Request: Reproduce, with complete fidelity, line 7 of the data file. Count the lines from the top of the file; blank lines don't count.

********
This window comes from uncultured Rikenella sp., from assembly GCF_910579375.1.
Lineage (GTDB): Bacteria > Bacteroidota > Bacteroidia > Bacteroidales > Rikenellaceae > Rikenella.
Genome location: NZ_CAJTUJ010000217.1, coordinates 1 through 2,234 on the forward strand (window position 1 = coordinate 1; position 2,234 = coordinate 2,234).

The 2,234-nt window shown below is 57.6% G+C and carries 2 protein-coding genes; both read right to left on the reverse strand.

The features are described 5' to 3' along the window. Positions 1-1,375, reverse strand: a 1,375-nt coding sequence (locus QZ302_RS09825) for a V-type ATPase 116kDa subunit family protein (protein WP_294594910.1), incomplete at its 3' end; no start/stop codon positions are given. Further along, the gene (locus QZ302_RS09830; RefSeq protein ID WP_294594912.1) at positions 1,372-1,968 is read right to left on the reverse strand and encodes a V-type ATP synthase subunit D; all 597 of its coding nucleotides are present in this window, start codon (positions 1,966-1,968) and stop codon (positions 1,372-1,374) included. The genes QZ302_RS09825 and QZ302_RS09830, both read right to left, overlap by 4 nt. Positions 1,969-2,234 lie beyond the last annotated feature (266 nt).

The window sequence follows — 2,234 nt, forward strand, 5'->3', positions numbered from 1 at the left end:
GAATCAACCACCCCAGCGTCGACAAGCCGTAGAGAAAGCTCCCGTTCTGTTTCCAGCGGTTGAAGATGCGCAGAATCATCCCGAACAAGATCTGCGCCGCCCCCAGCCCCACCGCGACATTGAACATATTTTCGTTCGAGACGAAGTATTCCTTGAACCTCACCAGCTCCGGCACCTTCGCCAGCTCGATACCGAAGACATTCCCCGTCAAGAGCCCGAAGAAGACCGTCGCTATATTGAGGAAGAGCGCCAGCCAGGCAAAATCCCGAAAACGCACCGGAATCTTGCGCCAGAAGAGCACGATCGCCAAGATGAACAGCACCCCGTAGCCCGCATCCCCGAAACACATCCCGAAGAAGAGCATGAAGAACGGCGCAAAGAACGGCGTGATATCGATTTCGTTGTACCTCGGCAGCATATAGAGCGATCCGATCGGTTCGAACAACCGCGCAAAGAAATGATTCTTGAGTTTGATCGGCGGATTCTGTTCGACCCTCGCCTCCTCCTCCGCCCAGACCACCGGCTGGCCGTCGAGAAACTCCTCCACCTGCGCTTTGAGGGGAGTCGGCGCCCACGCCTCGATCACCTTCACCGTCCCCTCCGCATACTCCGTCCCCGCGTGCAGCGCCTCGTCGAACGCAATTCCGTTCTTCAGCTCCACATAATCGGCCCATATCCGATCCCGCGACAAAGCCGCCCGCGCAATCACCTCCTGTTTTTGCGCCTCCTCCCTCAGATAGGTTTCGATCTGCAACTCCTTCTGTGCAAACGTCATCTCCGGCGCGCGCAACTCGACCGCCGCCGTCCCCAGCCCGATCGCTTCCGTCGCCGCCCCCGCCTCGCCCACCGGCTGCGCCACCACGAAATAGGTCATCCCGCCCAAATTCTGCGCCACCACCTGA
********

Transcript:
GAATCAACCACCCCAGCGTCGACAAGCCGTAGAGAAAGCTCCCGTTCTGTTTCCAGCGGTTGAAGATGCGCAGAATCATCCCGAACAAGATCTGCGCCGCCCCCAGCCCCACCGCGACATTGAACATATTTTCGTTCGAGACGAAGTATTCCTTGAACCTCACCAGCTCCGGCACCTTCGCCAGCTCGATACCGAAGACATTCCCCGTCAAGAGCCCGAAGAAGACCGTCGCTATATTGAGGAAGAGCGCCAGCCAGGCAAAATCCCGAAAACGCACCGGAATCTTGCGCCAGAAGAGCACGATCGCCAAGATGAACAGCACCCCGTAGCCCGCATCCCCGAAACACATCCCGAAGAAGAGCATGAAGAACGGCGCAAAGAACGGCGTGATATCGATTTCGTTGTACCTCGGCAGCATATAGAGCGATCCGATCGGTTCGAACAACCGCGCAAAGAAATGATTCTTGAGTTTGATCGGCGGATTCTGTTCGACCCTCGCCTCCTCCTCCGCCCAGACCACCGGCTGGCCGTCGAGAAACTCCTCCACCTGCGCTTTGAGGGGAGTCGGCGCCCACGCCTCGATCACCTTCACCGTCCCCTCCGCATACTCCGTCCCCGCGTGCAGCGCCTCGTCGAACGCAATTCCGTTCTTCAGCTCCACATAATCGGCCCATATCCGATCCCGCGACAAAGCCGCCCGCGCAATCACCTCCTGTTTTTGCGCCTCCTCCCTCAGATAGGTTTCGATCTGCAACTCCTTCTGTGCAAACGTCATCTCCGGCGCGCGCAACTCGACCGCCGCCGTCCCCAGCCCGATCGCTTCCGTCGCCGCCCCCGCCTCGCCCACCGGCTGCGCCACCACGAAATAGGTCATCCCGCCCAAATTCTGCGCCACCACCTGA